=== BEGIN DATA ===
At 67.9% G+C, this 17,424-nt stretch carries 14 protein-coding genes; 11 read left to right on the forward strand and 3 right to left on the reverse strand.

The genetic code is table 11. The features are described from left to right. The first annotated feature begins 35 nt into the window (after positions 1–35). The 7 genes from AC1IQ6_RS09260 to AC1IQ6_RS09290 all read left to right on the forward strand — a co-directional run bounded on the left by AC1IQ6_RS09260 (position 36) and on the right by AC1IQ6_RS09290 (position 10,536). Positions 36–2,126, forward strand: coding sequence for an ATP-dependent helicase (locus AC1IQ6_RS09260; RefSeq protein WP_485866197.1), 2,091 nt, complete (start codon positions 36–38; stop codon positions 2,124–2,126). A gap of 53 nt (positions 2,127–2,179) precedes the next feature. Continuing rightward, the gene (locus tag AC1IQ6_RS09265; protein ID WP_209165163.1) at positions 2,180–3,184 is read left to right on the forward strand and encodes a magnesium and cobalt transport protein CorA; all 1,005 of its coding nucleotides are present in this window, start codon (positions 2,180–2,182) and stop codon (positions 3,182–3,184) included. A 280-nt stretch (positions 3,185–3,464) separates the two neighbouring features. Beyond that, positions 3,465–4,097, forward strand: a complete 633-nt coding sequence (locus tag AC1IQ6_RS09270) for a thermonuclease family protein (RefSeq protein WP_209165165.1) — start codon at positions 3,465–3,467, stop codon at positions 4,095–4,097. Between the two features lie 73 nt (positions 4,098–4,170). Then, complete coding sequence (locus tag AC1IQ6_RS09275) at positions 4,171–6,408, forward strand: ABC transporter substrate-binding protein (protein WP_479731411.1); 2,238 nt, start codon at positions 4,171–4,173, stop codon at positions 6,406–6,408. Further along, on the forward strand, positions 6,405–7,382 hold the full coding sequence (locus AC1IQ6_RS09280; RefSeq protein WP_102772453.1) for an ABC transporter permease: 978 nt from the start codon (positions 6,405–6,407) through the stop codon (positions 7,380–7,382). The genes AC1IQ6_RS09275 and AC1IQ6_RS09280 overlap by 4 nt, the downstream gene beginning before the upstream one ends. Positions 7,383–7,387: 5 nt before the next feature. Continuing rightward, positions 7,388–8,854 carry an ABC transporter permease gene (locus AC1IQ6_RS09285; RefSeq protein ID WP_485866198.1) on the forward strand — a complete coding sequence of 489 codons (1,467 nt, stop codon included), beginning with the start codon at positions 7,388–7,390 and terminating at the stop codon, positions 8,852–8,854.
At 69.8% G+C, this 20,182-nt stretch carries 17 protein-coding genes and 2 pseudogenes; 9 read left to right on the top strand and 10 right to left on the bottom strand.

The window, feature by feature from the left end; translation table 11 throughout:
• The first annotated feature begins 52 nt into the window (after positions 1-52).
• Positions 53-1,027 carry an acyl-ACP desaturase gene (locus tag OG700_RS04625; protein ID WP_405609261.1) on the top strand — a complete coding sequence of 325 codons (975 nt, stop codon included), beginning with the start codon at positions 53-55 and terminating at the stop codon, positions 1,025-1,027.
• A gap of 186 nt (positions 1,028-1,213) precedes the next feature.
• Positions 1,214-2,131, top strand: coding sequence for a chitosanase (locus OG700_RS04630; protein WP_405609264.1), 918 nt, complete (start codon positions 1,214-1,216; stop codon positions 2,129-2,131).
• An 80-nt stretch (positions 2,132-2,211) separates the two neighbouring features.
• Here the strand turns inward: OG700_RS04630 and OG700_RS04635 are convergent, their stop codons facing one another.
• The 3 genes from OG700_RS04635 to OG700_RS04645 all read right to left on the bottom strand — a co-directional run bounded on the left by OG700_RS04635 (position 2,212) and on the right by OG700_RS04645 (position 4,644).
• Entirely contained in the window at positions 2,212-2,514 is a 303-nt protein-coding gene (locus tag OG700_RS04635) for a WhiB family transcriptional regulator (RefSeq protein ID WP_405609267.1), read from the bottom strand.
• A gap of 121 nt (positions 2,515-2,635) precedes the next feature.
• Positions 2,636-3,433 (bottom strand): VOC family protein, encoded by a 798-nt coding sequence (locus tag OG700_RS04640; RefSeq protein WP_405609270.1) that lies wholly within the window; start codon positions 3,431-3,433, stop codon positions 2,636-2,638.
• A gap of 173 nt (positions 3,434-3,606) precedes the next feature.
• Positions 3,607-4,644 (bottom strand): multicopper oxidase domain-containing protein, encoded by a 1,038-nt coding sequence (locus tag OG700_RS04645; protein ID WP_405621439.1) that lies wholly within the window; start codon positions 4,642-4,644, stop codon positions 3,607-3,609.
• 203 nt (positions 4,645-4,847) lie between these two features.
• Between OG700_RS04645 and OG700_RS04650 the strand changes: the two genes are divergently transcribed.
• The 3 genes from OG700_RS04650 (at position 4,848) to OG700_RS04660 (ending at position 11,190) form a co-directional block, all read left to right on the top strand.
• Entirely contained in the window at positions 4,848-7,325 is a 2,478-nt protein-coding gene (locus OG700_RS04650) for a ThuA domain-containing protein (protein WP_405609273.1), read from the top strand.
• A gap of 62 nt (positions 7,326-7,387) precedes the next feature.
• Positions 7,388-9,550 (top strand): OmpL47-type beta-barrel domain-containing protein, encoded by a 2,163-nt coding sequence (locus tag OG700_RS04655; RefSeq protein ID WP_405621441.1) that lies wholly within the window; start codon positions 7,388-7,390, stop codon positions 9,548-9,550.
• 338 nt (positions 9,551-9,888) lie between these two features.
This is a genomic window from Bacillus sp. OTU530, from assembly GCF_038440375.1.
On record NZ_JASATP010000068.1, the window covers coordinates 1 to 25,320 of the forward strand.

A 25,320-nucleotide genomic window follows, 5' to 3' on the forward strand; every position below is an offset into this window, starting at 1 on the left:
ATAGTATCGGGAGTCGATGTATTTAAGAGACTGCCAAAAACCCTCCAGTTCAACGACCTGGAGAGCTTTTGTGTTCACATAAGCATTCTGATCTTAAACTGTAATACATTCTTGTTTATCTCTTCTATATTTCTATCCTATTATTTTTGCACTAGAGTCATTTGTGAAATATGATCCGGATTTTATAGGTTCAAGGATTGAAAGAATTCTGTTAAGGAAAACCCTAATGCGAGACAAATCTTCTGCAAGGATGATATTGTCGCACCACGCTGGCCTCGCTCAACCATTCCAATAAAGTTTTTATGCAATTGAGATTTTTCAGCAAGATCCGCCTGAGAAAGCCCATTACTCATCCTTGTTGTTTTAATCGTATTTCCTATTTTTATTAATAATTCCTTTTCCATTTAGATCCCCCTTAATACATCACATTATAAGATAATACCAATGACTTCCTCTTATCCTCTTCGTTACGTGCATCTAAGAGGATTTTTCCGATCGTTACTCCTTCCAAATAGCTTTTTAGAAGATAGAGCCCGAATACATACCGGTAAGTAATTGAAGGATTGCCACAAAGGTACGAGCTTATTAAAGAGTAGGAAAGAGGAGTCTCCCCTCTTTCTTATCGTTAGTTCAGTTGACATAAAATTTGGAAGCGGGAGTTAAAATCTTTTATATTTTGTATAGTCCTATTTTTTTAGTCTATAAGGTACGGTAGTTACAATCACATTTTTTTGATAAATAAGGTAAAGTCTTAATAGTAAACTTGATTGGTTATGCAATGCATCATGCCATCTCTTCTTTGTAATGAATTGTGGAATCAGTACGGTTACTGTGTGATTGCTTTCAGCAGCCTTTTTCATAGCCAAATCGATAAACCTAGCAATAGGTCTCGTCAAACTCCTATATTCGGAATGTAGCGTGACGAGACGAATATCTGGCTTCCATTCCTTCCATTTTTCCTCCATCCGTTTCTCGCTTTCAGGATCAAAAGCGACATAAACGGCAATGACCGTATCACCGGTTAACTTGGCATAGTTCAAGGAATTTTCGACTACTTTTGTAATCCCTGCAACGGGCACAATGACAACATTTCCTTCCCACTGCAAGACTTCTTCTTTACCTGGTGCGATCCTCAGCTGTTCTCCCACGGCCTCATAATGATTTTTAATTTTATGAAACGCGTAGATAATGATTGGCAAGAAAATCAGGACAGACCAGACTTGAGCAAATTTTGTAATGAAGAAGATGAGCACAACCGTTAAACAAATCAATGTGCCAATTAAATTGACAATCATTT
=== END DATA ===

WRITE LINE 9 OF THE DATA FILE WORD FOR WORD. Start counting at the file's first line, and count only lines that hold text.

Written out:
• An 80-nt stretch (positions 2,132-2,211) separates the two neighbouring features.